Knowledge strategy

We develop strategies to gain competitive advantage through the knowledge that is all about you.

This is not content management or document storage - it is about enabling access to the right information at the right time, and about fostering a culture of enquiry and usage that leads to understanding.

Our philosophy

There is a lot of theoretical research out there, but very little practical experience. We have a lot of the latter(!) and know what it takes for a knowledge culture to grow and thrive in an organisation.

In our experience, an organisation can only develop a competitive advantage from knowledge if it adopts light-touch knowledge management processes, offers staff freedom of choice, and backs it all up with some sophisticated yet near-invisible technology. Using an enterprise-wide technology sledgehammer to crack the nut will only end in expensive tears...

We have a proven approach to developing knowledge strategies:

  • Map the current status quo.
  • Engage everyone in exploring possible options.
  • Involve only a few in developing detailed solutions.
  • Use 'light touch' technology.
  • Build in multi-channel mechanisms for continual feedback and continual improvement.

Charting current practices

The first step to developing a knowledge strategy is to understand the current status quo, what is causing it, and what are the barriers to change.

We often find that business units do not talk to each other for the oddest of historical reasons, with the result that valuable knowledge is hidden away from others and so becomes effectively worthless. We regularly discover that the groups who should be communicating with each other are often operating in silos which generate unnecessary costs to the organisation.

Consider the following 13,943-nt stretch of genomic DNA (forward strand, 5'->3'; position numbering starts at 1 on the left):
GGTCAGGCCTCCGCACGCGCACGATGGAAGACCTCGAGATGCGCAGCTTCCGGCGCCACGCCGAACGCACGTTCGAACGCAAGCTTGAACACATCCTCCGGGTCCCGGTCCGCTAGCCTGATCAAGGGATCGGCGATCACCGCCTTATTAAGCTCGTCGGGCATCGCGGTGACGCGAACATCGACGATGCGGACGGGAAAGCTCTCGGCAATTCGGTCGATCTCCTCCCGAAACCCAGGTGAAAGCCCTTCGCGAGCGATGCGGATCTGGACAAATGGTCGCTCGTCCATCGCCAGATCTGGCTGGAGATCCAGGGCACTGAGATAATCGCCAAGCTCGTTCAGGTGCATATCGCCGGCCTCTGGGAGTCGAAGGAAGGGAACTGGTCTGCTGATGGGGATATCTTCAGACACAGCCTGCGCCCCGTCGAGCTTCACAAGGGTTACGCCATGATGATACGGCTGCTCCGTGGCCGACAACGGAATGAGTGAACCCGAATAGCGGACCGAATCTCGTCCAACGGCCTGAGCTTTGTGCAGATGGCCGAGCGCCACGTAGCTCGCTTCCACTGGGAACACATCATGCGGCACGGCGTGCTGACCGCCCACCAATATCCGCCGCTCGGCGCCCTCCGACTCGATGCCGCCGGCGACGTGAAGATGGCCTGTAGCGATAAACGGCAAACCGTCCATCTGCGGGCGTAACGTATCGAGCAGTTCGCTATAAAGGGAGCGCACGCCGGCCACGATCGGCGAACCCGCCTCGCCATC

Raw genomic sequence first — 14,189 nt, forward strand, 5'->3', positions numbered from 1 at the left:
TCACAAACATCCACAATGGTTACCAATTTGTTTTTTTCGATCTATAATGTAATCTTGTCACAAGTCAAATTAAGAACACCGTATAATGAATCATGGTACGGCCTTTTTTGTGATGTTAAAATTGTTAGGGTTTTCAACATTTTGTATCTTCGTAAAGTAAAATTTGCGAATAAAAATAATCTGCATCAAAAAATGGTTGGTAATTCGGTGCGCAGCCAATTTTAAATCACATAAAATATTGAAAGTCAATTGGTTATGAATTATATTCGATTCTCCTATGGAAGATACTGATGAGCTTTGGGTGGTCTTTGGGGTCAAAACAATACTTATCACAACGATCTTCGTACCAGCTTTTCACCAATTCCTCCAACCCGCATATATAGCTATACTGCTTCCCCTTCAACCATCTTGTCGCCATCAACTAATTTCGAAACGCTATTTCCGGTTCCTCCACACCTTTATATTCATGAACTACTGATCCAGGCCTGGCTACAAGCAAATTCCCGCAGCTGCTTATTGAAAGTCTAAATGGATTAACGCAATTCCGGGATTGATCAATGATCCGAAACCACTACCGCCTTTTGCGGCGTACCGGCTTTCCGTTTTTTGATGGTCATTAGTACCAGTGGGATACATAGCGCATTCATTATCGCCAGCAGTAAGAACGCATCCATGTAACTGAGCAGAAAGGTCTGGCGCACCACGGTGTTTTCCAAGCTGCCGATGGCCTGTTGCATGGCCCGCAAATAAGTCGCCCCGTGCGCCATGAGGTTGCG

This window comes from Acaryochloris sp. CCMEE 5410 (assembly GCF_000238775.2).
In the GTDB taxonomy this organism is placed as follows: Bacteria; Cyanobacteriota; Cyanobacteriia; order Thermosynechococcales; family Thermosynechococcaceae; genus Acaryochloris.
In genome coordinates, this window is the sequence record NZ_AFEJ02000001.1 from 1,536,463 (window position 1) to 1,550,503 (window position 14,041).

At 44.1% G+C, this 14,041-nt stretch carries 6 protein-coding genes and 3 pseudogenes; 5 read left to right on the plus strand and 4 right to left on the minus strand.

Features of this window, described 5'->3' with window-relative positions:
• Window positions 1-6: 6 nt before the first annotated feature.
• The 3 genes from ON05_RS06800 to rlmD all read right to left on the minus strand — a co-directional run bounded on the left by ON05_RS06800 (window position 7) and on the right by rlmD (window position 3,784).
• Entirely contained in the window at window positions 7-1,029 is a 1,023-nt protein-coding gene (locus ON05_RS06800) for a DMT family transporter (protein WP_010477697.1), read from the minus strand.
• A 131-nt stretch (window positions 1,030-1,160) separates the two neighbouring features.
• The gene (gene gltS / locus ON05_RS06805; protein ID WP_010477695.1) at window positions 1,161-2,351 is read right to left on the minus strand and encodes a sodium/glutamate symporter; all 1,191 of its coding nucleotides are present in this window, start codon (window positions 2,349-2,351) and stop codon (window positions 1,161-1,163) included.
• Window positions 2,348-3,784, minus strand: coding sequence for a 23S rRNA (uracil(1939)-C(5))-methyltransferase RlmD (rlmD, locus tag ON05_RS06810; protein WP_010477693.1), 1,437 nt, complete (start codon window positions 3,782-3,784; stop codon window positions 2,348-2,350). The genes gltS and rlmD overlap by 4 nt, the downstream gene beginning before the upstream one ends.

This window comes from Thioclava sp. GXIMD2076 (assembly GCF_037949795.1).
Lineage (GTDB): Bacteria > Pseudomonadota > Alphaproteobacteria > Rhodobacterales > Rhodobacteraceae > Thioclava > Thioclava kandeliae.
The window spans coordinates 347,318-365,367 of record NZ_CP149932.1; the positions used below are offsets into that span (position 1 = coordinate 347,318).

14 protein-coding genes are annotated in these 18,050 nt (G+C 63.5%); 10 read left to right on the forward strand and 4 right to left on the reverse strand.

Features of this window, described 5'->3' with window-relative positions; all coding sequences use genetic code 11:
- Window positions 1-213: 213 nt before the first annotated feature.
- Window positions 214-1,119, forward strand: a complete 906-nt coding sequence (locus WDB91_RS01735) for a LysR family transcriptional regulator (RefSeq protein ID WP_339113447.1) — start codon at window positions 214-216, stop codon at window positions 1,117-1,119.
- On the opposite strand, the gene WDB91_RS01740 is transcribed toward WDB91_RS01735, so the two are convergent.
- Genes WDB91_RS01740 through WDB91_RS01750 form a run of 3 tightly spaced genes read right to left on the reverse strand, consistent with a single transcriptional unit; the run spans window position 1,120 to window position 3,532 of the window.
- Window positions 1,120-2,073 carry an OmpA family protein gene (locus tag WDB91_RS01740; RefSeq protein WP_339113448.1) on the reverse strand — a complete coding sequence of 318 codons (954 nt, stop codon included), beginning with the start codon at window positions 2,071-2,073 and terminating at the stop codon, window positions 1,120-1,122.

Knowledge only has a value if people actually use it.

Nothing will change with a new strategy unless an organisation's staff and contractors are involved in the development of the processes and technologies. That said, design of detailed solutions by committee is painful, slow and almost inevitably ends in knowledge strategies that fail.

Thus there is a balance to be struck between the engagement of everyone and the fostering of key advocates who embed genuine usage of knowledge throughout the entire organisation.

It's not about the technology

People create and consume knowledge in a way that is viral, organic and fluid. So it is important to utilise a light-touch technology that is an enabler and not positioned as the solution itself. That technology needs to support people's behavioural tendencies, not fight against them.

How are we doing?

Organisations evolve over time and so too must their approach to fostering the use of knowledge. To help achieve this we develop strategies that generate continual feedback that can be used for continual improvement.